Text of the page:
On Monday, May 13, 2002, at 10:58 AM, Marco Cimarosti wrote:

> Thanks. Is a placename such as "Kowloon" spelled in Meyer-Wempe?

No. The oldest English place-names in Hong Kong are spelled with whatever
romanization system happened to seem appropriate to the British at the
time. The most notorious of these is "Hong Kong" itself which makes no
sense at all as a romanization of anything Cantonese, to the point that
some people have speculated that it is a romanization of a different term
from the Chinese name for the island.

One will note that the a large percentage of places on Hong Kong Island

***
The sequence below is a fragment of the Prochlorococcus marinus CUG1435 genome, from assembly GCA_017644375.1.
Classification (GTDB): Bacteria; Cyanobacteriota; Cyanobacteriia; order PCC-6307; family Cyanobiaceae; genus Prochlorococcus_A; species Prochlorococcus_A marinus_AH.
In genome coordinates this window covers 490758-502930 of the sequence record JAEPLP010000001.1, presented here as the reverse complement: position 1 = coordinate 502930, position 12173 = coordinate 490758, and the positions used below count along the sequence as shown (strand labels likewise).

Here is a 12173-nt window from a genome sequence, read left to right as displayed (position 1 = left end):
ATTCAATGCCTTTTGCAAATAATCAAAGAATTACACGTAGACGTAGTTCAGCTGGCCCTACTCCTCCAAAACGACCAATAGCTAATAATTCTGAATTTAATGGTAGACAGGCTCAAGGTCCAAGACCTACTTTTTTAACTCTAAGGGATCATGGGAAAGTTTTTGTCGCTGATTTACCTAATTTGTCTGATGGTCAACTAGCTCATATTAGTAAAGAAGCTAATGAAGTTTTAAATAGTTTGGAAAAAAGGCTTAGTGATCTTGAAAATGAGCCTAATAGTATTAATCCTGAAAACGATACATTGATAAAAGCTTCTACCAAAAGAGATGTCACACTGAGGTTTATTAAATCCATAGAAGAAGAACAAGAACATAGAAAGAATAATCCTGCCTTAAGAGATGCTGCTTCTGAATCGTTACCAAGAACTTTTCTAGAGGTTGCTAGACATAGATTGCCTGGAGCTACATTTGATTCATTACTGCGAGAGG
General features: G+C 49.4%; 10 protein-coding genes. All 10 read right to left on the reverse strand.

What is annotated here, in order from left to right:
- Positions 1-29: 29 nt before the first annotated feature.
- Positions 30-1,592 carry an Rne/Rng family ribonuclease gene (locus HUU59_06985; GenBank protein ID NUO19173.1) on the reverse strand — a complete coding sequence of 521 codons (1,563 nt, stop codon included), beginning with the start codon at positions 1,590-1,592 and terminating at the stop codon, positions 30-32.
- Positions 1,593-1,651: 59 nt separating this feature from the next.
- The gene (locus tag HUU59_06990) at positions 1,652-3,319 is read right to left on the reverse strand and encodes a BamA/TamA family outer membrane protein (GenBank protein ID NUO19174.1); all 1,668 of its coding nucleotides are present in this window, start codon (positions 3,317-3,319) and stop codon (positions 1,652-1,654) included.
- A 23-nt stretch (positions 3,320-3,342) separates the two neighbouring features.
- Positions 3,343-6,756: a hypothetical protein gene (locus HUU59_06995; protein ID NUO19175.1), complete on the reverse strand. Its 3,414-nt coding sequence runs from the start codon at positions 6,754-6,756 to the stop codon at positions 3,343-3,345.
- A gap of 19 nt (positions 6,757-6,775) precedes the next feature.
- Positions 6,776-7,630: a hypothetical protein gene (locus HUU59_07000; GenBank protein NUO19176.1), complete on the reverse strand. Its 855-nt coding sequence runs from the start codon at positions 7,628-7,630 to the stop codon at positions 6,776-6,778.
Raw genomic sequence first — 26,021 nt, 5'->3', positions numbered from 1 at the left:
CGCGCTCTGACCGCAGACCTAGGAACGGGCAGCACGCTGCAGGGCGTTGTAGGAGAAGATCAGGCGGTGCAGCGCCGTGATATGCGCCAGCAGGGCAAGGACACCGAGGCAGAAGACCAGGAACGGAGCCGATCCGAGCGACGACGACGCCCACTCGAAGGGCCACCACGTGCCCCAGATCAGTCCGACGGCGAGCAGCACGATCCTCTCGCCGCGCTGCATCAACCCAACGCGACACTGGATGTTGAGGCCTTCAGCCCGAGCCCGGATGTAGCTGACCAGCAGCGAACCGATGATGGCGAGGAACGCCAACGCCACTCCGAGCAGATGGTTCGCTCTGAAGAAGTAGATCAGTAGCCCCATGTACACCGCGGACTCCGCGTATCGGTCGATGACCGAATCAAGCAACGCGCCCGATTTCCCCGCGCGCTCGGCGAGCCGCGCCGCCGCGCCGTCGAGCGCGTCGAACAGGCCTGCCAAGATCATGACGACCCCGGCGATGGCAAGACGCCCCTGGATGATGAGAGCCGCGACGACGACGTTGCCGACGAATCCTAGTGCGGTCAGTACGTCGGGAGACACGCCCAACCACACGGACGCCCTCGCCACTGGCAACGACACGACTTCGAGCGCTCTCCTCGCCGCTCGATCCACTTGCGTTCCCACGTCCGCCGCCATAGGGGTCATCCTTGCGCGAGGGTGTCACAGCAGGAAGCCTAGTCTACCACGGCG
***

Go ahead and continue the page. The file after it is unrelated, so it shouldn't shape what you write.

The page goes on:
have parallel English and Chinese names. This is less true in Kowloon
(acquired twenty years later) and the New Territories (acquired forty
years after that). By the time the English started to rule the New
Territories, their romanization seems to have settled down somewhat,
although there are still irregularities: one gets alternately Uen Long
and Yuen Long for a particular New Territories town, for example.

For the record, "Kowloon" would be "Kaulung" or "K'aulung" and "Hong Kong"
"Heungkong" in Meyer-Wempe.

John H. Jenkins